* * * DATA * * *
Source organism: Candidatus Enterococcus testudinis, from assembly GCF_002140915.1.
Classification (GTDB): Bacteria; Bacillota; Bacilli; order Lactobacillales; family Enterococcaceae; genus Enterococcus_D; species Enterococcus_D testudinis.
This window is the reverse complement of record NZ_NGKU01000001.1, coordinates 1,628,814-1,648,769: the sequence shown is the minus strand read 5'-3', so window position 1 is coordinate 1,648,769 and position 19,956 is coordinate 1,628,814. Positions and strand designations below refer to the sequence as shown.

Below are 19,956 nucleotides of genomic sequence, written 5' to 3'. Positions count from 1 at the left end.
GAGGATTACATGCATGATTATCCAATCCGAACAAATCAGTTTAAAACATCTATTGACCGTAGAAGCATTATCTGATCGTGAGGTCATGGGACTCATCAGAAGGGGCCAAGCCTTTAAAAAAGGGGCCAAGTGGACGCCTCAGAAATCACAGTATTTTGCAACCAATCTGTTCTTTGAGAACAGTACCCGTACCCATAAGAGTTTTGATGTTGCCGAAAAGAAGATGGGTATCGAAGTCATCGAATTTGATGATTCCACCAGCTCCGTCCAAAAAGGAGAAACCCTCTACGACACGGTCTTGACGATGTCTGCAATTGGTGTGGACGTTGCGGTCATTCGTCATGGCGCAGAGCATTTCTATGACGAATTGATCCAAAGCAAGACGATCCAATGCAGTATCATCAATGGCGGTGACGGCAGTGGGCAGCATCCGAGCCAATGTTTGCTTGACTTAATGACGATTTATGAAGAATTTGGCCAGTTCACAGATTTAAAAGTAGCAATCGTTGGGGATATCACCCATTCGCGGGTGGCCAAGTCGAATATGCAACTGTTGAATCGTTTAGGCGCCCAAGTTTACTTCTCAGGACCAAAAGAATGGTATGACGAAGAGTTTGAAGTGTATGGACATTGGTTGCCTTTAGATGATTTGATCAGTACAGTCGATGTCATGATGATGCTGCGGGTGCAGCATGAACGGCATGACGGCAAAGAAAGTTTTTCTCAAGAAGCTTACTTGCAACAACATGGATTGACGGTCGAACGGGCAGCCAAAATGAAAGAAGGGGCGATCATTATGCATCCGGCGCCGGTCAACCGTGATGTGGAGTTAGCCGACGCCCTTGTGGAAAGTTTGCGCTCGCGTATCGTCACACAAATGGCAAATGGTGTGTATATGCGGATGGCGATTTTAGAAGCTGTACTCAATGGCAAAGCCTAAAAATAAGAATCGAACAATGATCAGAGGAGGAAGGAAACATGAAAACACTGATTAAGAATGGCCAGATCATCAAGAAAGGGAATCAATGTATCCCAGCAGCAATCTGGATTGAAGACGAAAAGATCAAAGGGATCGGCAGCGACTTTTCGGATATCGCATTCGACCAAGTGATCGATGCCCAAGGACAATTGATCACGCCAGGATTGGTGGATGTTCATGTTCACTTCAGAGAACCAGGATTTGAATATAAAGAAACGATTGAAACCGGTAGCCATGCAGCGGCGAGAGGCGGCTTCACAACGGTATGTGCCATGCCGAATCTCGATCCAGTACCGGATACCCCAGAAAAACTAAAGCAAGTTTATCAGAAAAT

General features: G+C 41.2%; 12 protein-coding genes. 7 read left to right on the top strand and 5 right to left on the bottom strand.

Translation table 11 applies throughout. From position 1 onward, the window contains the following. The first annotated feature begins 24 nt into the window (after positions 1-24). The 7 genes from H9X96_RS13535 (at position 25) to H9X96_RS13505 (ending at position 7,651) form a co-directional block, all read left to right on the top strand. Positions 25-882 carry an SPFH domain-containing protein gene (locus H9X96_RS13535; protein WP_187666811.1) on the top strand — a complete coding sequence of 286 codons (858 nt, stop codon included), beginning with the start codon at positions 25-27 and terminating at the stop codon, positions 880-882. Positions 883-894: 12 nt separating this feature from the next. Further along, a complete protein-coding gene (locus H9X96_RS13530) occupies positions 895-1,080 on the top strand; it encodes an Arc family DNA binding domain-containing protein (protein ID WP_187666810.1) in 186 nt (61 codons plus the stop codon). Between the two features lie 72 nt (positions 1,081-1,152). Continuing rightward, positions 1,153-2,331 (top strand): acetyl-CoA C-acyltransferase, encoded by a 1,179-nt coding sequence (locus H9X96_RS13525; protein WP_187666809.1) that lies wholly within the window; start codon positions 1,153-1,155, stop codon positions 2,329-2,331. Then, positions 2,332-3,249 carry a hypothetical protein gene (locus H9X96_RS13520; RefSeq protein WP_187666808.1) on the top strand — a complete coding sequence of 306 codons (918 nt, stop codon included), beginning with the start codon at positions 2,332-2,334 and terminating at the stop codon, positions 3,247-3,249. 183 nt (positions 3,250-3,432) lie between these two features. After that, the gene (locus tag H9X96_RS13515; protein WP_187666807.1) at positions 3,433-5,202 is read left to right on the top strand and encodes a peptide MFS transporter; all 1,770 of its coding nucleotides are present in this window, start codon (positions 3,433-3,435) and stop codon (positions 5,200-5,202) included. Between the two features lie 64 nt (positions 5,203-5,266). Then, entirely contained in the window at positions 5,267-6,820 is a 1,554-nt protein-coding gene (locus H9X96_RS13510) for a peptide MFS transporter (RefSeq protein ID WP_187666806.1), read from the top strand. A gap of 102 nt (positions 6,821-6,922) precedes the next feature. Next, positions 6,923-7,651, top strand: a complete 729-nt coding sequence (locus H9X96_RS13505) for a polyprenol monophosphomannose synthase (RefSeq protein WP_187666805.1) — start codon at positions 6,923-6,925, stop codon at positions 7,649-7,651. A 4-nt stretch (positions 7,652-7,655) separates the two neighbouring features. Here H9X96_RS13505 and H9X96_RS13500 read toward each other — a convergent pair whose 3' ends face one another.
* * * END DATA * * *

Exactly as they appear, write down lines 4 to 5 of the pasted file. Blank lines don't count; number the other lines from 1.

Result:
Below are 19,956 nucleotides of genomic sequence, written 5' to 3'. Positions count from 1 at the left end.
GAGGATTACATGCATGATTATCCAATCCGAACAAATCAGTTTAAAACATCTATTGACCGTAGAAGCATTATCTGATCGTGAGGTCATGGGACTCATCAGAAGGGGCCAAGCCTTTAAAAAAGGGGCCAAGTGGACGCCTCAGAAATCACAGTATTTTGCAACCAATCTGTTCTTTGAGAACAGTACCCGTACCCATAAGAGTTTTGATGTTGCCGAAAAGAAGATGGGTATCGAAGTCATCGAATTTGATGATTCCACCAGCTCCGTCCAAAAAGGAGAAACCCTCTACGACACGGTCTTGACGATGTCTGCAATTGGTGTGGACGTTGCGGTCATTCGTCATGGCGCAGAGCATTTCTATGACGAATTGATCCAAAGCAAGACGATCCAATGCAGTATCATCAATGGCGGTGACGGCAGTGGGCAGCATCCGAGCCAATGTTTGCTTGACTTAATGACGATTTATGAAGAATTTGGCCAGTTCACAGATTTAAAAGTAGCAATCGTTGGGGATATCACCCATTCGCGGGTGGCCAAGTCGAATATGCAACTGTTGAATCGTTTAGGCGCCCAAGTTTACTTCTCAGGACCAAAAGAATGGTATGACGAAGAGTTTGAAGTGTATGGACATTGGTTGCCTTTAGATGATTTGATCAGTACAGTCGATGTCATGATGATGCTGCGGGTGCAGCATGAACGGCATGACGGCAAAGAAAGTTTTTCTCAAGAAGCTTACTTGCAACAACATGGATTGACGGTCGAACGGGCAGCCAAAATGAAAGAAGGGGCGATCATTATGCATCCGGCGCCGGTCAACCGTGATGTGGAGTTAGCCGACGCCCTTGTGGAAAGTTTGCGCTCGCGTATCGTCACACAAATGGCAAATGGTGTGTATATGCGGATGGCGATTTTAGAAGCTGTACTCAATGGCAAAGCCTAAAAATAAGAATCGAACAATGATCAGAGGAGGAAGGAAACATGAAAACACTGATTAAGAATGGCCAGATCATCAAGAAAGGGAATCAATGTATCCCAGCAGCAATCTGGATTGAAGACGAAAAGATCAAAGGGATCGGCAGCGACTTTTCGGATATCGCATTCGACCAAGTGATCGATGCCCAAGGACAATTGATCACGCCAGGATTGGTGGATGTTCATGTTCACTTCAGAGAACCAGGATTTGAATATAAAGAAACGATTGAAACCGGTAGCCATGCAGCGGCGAGAGGCGGCTTCACAACGGTATGTGCCATGCCGAATCTCGATCCAGTACCGGATACCCCAGAAAAACTAAAGCAAGTTTATCAGAAAAT